Most of us know from experience that stress seems contagious; being around stressed people often causes us to feel the same way. But are our brains also affected? If so, how? New research investigates.

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Being around a stressed partner may cause alterations in your brain that you’re not even aware of, suggests a new study in mice.

It is a fact that stress can leave lasting marks on the brain. For example, studies have shown that those with post-traumatic stress disorder (PTSD) lose volume in their hippocampus, or the brain area responsible for learning and creating new memories.

Additionally, we know from anecdotal evidence and personal experience that stress can be “transferred.”

For instance, the partners and relatives of traumatized soldiers reportedly also experience symptoms of PTSD, despite never having been on a battlefield.

Furthermore, a study that Medical News Today reported on showed that simply observing fear in others can rewire the brain.

So, does simply being around stressed people cause our brains to change as well? Researchers at the University of Calgary in Alberta, Canada, set out to investigate.

The team was led by senior author Jaideep Bains, Ph.D., and the findings were published in the journal Nature Neuroscience.

Bains and colleagues examined the effects of stress on the brains of male and female mice, which were paired together. The researchers took one mouse from each pair, subjected them to a mild level of stress, and then returned them to their partner.

Then, they examined the behavior of a certain group of neurons in the hippocampus. The research showed that the neuronal circuits of both the mice that had been stressed and the ones that had just observed stress in their partner changed in the same way.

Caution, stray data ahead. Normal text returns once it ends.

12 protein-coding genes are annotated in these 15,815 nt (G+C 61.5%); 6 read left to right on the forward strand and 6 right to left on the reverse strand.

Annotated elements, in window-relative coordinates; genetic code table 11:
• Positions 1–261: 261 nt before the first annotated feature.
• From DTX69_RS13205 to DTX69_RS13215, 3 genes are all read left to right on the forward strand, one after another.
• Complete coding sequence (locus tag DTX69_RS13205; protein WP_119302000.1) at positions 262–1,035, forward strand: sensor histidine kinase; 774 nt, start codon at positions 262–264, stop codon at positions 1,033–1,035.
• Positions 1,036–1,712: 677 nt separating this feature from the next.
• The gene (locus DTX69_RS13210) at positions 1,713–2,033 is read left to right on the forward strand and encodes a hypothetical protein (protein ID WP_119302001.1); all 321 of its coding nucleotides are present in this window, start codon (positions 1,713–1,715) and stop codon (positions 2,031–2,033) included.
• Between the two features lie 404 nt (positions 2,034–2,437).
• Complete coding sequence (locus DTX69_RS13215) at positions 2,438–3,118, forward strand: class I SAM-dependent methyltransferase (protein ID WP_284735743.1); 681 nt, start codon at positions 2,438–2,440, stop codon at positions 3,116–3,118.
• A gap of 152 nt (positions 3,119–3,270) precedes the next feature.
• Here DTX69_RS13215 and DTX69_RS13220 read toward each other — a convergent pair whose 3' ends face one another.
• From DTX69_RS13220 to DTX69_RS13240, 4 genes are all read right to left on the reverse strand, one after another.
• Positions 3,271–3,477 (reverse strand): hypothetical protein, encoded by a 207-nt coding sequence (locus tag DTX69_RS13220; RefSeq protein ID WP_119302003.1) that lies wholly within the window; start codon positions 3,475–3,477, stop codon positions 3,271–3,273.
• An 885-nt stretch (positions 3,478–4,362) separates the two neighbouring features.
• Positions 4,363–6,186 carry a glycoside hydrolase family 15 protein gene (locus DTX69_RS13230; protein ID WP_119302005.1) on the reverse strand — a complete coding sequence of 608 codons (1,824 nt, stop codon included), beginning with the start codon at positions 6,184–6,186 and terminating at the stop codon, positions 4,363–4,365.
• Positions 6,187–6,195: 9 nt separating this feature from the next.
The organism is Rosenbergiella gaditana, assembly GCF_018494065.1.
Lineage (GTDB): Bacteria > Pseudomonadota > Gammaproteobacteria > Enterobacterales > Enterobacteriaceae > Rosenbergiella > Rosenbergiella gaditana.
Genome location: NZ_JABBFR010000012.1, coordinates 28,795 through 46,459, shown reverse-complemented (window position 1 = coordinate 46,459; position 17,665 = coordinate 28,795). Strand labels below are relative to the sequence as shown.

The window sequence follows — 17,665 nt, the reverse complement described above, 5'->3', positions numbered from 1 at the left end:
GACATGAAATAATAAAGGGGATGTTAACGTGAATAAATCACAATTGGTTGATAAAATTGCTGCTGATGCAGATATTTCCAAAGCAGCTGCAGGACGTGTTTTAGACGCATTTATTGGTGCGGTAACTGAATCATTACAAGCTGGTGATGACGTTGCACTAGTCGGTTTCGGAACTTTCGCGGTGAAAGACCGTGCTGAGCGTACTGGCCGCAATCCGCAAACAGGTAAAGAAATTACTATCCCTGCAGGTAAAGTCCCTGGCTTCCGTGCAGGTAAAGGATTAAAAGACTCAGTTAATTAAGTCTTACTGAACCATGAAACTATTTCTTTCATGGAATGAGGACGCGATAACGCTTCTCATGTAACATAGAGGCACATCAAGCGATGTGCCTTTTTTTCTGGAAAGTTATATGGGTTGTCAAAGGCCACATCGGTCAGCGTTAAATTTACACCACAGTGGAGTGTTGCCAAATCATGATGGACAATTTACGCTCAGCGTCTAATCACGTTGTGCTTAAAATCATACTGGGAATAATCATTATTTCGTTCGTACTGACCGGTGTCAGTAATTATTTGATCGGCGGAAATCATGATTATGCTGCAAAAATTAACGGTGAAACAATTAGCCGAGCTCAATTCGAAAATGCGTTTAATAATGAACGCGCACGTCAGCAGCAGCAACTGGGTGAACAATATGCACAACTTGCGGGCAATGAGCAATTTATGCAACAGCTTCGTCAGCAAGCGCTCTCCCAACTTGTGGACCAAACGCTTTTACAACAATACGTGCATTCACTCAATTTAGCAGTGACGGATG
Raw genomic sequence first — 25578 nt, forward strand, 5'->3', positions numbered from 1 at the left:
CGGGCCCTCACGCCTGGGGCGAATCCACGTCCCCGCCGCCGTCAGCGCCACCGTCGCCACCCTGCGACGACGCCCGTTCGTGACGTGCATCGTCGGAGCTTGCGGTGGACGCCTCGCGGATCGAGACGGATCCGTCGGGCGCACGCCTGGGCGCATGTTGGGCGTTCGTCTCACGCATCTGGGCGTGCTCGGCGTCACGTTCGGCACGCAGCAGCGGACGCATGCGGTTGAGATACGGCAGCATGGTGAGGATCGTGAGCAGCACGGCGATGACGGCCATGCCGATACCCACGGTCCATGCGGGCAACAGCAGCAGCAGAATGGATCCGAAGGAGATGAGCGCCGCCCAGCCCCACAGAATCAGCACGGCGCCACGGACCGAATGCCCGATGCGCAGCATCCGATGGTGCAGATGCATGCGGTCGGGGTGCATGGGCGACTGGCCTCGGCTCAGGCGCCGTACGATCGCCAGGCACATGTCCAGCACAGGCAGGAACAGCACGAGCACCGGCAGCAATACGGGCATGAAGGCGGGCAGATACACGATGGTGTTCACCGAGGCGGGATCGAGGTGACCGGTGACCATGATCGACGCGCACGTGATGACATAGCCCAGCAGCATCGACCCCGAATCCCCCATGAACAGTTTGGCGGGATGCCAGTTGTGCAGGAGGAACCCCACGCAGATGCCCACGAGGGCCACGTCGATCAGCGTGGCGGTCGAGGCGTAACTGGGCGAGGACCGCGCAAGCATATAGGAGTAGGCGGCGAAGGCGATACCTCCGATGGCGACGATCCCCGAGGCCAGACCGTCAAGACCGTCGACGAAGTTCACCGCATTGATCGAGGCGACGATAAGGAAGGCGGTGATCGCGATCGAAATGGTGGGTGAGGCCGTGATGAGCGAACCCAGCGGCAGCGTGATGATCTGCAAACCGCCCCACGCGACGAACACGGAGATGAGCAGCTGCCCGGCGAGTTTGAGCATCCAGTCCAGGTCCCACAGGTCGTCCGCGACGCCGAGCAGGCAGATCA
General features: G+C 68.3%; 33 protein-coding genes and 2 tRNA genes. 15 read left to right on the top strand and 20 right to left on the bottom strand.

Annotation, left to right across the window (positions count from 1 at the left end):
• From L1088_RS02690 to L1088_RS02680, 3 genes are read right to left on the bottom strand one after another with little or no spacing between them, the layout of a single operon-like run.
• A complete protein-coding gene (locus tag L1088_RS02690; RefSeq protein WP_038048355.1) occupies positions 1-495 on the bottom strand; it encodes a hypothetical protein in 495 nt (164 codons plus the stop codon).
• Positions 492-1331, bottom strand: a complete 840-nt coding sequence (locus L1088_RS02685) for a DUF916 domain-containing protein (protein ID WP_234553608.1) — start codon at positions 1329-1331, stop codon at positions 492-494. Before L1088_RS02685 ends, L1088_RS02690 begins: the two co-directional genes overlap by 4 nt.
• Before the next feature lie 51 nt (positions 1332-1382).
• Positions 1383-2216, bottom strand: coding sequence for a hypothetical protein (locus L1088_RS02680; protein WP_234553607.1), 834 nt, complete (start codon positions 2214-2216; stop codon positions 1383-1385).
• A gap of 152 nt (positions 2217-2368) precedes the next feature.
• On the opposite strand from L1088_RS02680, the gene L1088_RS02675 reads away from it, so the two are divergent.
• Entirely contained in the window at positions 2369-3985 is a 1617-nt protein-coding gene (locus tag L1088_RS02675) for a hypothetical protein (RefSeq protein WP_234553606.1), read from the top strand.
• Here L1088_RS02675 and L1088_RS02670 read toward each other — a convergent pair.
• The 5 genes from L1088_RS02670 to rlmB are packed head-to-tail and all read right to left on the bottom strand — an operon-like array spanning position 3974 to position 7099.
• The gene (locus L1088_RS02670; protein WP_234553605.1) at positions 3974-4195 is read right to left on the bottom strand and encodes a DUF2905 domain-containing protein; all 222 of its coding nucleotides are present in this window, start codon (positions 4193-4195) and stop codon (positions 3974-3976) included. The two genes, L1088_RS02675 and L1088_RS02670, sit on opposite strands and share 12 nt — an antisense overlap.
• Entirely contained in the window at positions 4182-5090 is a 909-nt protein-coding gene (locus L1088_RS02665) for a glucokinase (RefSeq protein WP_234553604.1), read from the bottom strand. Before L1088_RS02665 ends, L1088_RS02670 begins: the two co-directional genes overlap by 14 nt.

“The neurons that control the brain’s response to stress showed changes in unstressed partners that were identical to those we measured in the stressed mice,” says first study author Toni-Lee Sterley.

Additionally, the researchers found that the activation of this group of neurons caused the animals to release a chemical that they referred to as an “alarm pheromone.” The study authors speculate that the purpose of such a signal could be that once alerted, the partner can also alert the other members of their group.

“The study also demonstrates that traits we think of as uniquely human are evolutionary conserved biological traits,” says Bains.

Sterley also chimes in, saying, “There has been other literature that shows stress can be transferred — and our study is actually showing the brain is changed by that transferred stress.”

Finally, the last remarkable discovery of the study was that female mice who had been stressed by contagion were able to have their brain changes reversed by simply spending more time with an unstressed partner.

However, males did not benefit from being around an unstressed female partner.

If some of the effects of stress are erased through social interactions, but this benefit is limited to females, this may provide insights into how we design personalized approaches for the treatment of stress disorders in people.”

Jaideep Bains, Ph.D.

“What we can begin to think about is whether other people’s experiences or stresses may be changing us in a way that we don’t fully understand,” he adds.